Even moving the mouse around caused MIDI delay
running in GEM.
Jos: Is that why
AEX is a keyboard-driven application only?
Yes, the program
became more stable without a mouse, but beside
that, I really like the keyboard-driven approach.
The first computer I used - a Commodore 64 -
didn't have a mouse. In 1994 I bought a second
hand STE running Cubase. It was my first Atari
and a bargain. However, it took me days before
I understood how it worked. It seemed a sensation
when I discovered the double click.
I think you
should be able to work with every program without
using a mouse. The keyboard however should be
changed into a touch screen, showing
only the knobs you need for each program separately.
We should abandon the idea of a typewriter.
AEX and my next creation ESEQ I want to make
this keyboard myself. Because of my electronic
background that would be no problem. Of course
both programs will still work with a normal
is not the only subject Guido has some strong
opinions about: he thinks all actions should
be possible in one window. "That's what I don't
like about Cubase. Too many windows I must open
and too many mouse clicks before I can start
editing. In my programs all editing and playing
is done in one window".
A direct link
exists between these views, his earlier experiences
with computers and Guido's history as a musician.
Dr Ambient started
his musical career as a guitarist in a seventies
symphonic rock band. "We were influenced by
Genesis and called ourselves Saga”, he remembers.
"No, not that famous band. We needed a keyboard
player, so I switched instruments. We had a
Mellotron, an ARP AXXE and a simple organ. As a keyboard
player I never became a virtuoso, so with AEX
it's very convenient when I don't have to put
in the notes myself. Performing live is also
very direct because everything can be done on
one screen without many actions".
In the early
eighties Guido joined a new wave band called
GT Modell and built his own studio. “Red Bullet
signed our band. (Record label of the famous
Dutch DJ Willem van Kooten, responsible for
the international successes of Golden Earring
and Shocking Blue’s Venus - Ed.) We've made
mini album and released a single”. Sadly, the
record flopped and GT Modell were dropped.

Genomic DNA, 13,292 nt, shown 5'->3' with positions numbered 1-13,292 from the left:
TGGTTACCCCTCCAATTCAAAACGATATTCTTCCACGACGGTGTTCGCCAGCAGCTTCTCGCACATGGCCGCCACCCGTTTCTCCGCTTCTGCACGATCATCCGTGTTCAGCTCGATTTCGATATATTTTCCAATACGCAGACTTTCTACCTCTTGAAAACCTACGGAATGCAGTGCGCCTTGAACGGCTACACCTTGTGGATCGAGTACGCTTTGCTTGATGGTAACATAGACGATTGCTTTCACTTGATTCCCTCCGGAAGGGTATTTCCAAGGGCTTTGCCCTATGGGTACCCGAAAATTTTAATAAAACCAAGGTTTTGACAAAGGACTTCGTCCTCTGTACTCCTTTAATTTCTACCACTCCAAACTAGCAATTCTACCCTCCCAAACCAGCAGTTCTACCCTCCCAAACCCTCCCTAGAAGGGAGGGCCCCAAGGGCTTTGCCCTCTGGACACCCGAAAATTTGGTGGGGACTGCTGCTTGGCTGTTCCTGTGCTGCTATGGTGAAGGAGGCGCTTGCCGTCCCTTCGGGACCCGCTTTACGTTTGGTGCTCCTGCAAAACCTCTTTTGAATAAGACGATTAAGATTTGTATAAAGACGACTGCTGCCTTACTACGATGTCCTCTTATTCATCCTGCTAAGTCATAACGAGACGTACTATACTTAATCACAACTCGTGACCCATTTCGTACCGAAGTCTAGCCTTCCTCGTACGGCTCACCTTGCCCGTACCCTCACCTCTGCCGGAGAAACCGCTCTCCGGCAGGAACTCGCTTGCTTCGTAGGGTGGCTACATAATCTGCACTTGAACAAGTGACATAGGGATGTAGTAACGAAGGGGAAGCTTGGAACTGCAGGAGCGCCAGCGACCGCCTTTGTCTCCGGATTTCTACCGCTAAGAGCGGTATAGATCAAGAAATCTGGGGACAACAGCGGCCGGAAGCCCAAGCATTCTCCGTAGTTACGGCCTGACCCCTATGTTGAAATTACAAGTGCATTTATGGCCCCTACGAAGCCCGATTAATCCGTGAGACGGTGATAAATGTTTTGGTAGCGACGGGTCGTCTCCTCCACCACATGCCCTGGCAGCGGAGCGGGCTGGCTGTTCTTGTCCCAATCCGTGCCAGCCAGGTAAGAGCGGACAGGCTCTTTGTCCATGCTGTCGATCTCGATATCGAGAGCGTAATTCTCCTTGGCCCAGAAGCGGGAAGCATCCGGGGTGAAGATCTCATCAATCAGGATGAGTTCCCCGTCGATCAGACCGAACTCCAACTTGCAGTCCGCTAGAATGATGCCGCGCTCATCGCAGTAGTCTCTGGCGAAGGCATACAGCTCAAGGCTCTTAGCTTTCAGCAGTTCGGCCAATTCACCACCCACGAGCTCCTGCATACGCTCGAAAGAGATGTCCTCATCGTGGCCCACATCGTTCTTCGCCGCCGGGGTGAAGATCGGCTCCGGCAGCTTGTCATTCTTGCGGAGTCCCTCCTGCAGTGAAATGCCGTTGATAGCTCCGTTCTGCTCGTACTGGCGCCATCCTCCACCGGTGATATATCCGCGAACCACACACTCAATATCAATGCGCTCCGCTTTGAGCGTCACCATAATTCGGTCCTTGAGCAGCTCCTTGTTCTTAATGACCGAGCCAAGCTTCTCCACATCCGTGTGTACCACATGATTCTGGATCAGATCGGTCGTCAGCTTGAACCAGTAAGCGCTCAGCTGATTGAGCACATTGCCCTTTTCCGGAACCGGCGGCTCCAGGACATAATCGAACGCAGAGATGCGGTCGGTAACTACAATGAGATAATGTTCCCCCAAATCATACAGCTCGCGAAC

MIDI came and
that was exactly what I was waiting for. It
must be 1985 when I bought a Commodore 64, a
colour monitor and a Casio CZ-101 keyboard. I
wrote a sequencer program myself, I didn't know
if there were other programs around. Steinberg
must have been active already, because I remember
using one of their MIDI interfaces.
With his creation
Guido went to all the music shops in Amsterdam to
give demos. He hoped they'd be interested in
commercial exploitation. “Nobody seemed to care.
They couldn't understand why somebody would
need something like that. They didn't see the
first sequencer was already good looking and
had 16 tracks. It formed the base for one of
his new projects: ESEQ, the Easy Sequencer.
Guido shows ESEQ. The graphics are eye candy
With this program
you can put in notes with your computer keyboard
in real time. You can combine bars to make patterns
and patterns to make a song. AEX and a MIDI
drum machine are available in "plug-in format".
the doctor can't predict when ESEQ will be released
for the Atari community.
also working on Phadiz, a VSTi plug-in emulating
the sound of his first MIDI keyboard, the CZ-101.
Like the original Casio this soft-synth works
with phase distortion and that explains its
name. Phadiz is available as a freebie
on the web site of Algorithmic Research
in the future.
The busy doctor started AR (Algorithmic
Research). The first product will be Loop Factory,
a CD with soundfonts. Each soundfont consists
of algorithmically created loop samples and
a solo sound. It's not known yet when this CD
will be released.
With so few people
left to support our platform, Atarians should
cherish a programmer like Dr Ambient. He's
still creating original and good-looking applications
for 16/32 systems, they will even work under
emulators (Steem). Is there anything he asks
from the Atari community? “Yes, there is: I really miss some well-written MIDI routines
in assembler or C. Once these will exist many
programmers and the platform would benefit from